I might just be on a mission to blow the whistle on B.S Marketing, because it’s seriously killing me, and, I think it’s killing business. A few weeks ago I wrote a post called Can We Quit the B.S Marketing?
Sadly, I’m not done talking about this because I keep seeing tasteless, slimy marketing, and I think we need to open a discussion about it for it to stop. Asides for cheesy sales-copy, bad marketing is happening in the form of Webinars.
Webinars are all the rage these days in modern marketing.
In case you weren’t familiar a webinar is like an online class or seminar. The speaker is normally talking live (via audio or video) about a subject that would interest you, and it would be full of valuable, useful inspiring information. It’s like getting a free into-class on something you’re excited to learn about.
Often webinars open for a Q & A portion, and most of the time there is an offer at the end letting you know how you can go deeper into learning more on the subject or work one on one with the speaker.
I’ve listened to webinars that have been amazing. The whole time the speaker is giving real value: information and inspiration. The best webinars are short, sweet and to the point, maybe 30 minutes of content and then it may open for Q & A so that if you make the call live you can potentially get a great teacher/coach to answer your question, and after all that value, hearing the short sales pitch is welcome. After all, you may actually want to find out how to learn more if you found the topic super interesting!
The problem is some of these webinars are a complete waste of time.
Here’s the deal:
The whole glamour around webinars is the the fact that it’s live. This is a hot point for a lot of people. One of the reasons it is such a hot point is that most webinars open up for Q & A at the end – which is pretty cool if you get to ask a question live and get your specific questions answered.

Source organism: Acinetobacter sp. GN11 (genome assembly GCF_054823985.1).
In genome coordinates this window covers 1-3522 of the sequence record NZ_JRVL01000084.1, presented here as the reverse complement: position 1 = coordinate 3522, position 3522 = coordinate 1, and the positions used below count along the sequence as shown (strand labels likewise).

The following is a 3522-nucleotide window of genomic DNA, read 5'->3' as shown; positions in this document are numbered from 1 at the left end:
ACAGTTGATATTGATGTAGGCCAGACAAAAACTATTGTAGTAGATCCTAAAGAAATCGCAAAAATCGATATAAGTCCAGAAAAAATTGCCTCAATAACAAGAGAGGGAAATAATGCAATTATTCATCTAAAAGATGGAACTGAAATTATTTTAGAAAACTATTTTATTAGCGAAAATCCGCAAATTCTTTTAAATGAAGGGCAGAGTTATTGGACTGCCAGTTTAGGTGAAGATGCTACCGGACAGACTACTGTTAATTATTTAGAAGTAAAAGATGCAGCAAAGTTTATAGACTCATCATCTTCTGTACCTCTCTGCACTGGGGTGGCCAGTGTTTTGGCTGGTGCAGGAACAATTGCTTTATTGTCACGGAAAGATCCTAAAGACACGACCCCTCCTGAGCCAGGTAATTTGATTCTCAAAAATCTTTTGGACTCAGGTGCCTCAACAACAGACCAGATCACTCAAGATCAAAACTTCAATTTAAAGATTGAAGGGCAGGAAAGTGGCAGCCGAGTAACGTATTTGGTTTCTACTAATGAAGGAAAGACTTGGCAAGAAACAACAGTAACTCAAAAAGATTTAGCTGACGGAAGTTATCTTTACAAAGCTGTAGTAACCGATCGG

It’s kind of like getting access to a free course.
A Webinar can be a great way to give away free information and interact with your fans, readers and potential buyers in real time.
The problem is when the webinar is twisted into a slimy spammy 60-minute sales pitch. It’s like watching a tasteless info-mercial…..For an hour!
Example 1: The speaker gives a very shallow level of information. It’s all hype and headlines with barely any real content.
It’s like being told you’re gonna get this incredible full course meal, and all you get is a small sample of the worse part of the meal (liver anyone?)
Worse, when it’s time for Q & A the speaker skirts around the issue saying “Oh I just use a lot of different things” or “you can google that” or “It doesn’t matter what I’ve done”
I mean what’s the point of Q & A if you’re not gonna answer honestly and directly?
This weekend I encountered the epitome of B.S marketing via webinar (which was the inspiration behind this post, so I guess it wasn’t a total waste of time)
This weekend I decided to listen to a webinar. The topic was supposed to be informative – it was on a subject I don’t know much about (J.V partnerships)
I’ve have heard about Joint Venture partnerships and figured, if I can learn something more than my basic understanding, then it’s worth it.